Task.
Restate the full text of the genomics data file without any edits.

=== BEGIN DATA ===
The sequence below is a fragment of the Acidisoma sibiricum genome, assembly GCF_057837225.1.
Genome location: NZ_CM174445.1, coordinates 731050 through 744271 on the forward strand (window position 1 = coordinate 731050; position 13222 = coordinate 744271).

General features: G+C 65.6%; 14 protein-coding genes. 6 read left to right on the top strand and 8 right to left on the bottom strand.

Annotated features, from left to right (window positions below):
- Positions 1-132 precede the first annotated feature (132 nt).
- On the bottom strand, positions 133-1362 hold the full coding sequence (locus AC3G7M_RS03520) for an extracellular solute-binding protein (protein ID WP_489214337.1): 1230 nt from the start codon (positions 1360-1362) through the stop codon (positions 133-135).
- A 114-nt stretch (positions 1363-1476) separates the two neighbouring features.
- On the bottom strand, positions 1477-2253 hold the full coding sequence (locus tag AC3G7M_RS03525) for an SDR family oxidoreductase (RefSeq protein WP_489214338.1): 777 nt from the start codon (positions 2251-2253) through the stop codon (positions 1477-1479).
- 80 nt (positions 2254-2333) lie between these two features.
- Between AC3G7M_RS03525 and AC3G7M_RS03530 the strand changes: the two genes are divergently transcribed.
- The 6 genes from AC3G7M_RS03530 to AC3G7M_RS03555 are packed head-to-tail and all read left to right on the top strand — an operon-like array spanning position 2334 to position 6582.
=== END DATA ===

The sequence below is a fragment of the Acidisoma sibiricum genome, assembly GCF_057837225.1.
Genome location: NZ_CM174445.1, coordinates 731050 through 744271 on the forward strand (window position 1 = coordinate 731050; position 13222 = coordinate 744271).

General features: G+C 65.6%; 14 protein-coding genes. 6 read left to right on the top strand and 8 right to left on the bottom strand.

Annotated features, from left to right (window positions below):
- Positions 1-132 precede the first annotated feature (132 nt).
- On the bottom strand, positions 133-1362 hold the full coding sequence (locus AC3G7M_RS03520) for an extracellular solute-binding protein (protein ID WP_489214337.1): 1230 nt from the start codon (positions 1360-1362) through the stop codon (positions 133-135).
- A 114-nt stretch (positions 1363-1476) separates the two neighbouring features.
- On the bottom strand, positions 1477-2253 hold the full coding sequence (locus tag AC3G7M_RS03525) for an SDR family oxidoreductase (RefSeq protein WP_489214338.1): 777 nt from the start codon (positions 2251-2253) through the stop codon (positions 1477-1479).
- 80 nt (positions 2254-2333) lie between these two features.
- Between AC3G7M_RS03525 and AC3G7M_RS03530 the strand changes: the two genes are divergently transcribed.
- The 6 genes from AC3G7M_RS03530 to AC3G7M_RS03555 are packed head-to-tail and all read left to right on the top strand — an operon-like array spanning position 2334 to position 6582.